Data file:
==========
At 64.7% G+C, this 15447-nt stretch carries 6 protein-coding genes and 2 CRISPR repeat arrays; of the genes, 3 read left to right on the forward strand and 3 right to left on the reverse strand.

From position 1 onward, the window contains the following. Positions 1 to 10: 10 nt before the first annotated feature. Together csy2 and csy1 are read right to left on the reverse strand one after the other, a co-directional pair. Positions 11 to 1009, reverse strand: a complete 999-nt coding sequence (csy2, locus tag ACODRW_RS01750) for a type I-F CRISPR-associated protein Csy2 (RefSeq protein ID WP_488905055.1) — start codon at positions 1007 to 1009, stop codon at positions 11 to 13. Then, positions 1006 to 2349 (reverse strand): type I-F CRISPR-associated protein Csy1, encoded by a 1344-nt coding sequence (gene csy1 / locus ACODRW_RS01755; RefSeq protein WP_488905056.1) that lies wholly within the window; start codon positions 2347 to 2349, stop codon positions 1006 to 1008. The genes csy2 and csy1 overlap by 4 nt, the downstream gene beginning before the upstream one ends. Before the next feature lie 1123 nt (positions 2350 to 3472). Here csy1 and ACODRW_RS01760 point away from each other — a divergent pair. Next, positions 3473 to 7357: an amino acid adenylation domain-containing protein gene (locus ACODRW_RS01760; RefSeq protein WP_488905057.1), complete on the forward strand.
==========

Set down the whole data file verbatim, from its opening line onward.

At 64.7% G+C, this 15447-nt stretch carries 6 protein-coding genes and 2 CRISPR repeat arrays; of the genes, 3 read left to right on the forward strand and 3 right to left on the reverse strand.

From position 1 onward, the window contains the following. Positions 1 to 10: 10 nt before the first annotated feature. Together csy2 and csy1 are read right to left on the reverse strand one after the other, a co-directional pair. Positions 11 to 1009, reverse strand: a complete 999-nt coding sequence (csy2, locus tag ACODRW_RS01750) for a type I-F CRISPR-associated protein Csy2 (RefSeq protein ID WP_488905055.1) — start codon at positions 1007 to 1009, stop codon at positions 11 to 13. Then, positions 1006 to 2349 (reverse strand): type I-F CRISPR-associated protein Csy1, encoded by a 1344-nt coding sequence (gene csy1 / locus ACODRW_RS01755; RefSeq protein WP_488905056.1) that lies wholly within the window; start codon positions 2347 to 2349, stop codon positions 1006 to 1008. The genes csy2 and csy1 overlap by 4 nt, the downstream gene beginning before the upstream one ends. Before the next feature lie 1123 nt (positions 2350 to 3472). Here csy1 and ACODRW_RS01760 point away from each other — a divergent pair. Next, positions 3473 to 7357: an amino acid adenylation domain-containing protein gene (locus ACODRW_RS01760; RefSeq protein WP_488905057.1), complete on the forward strand.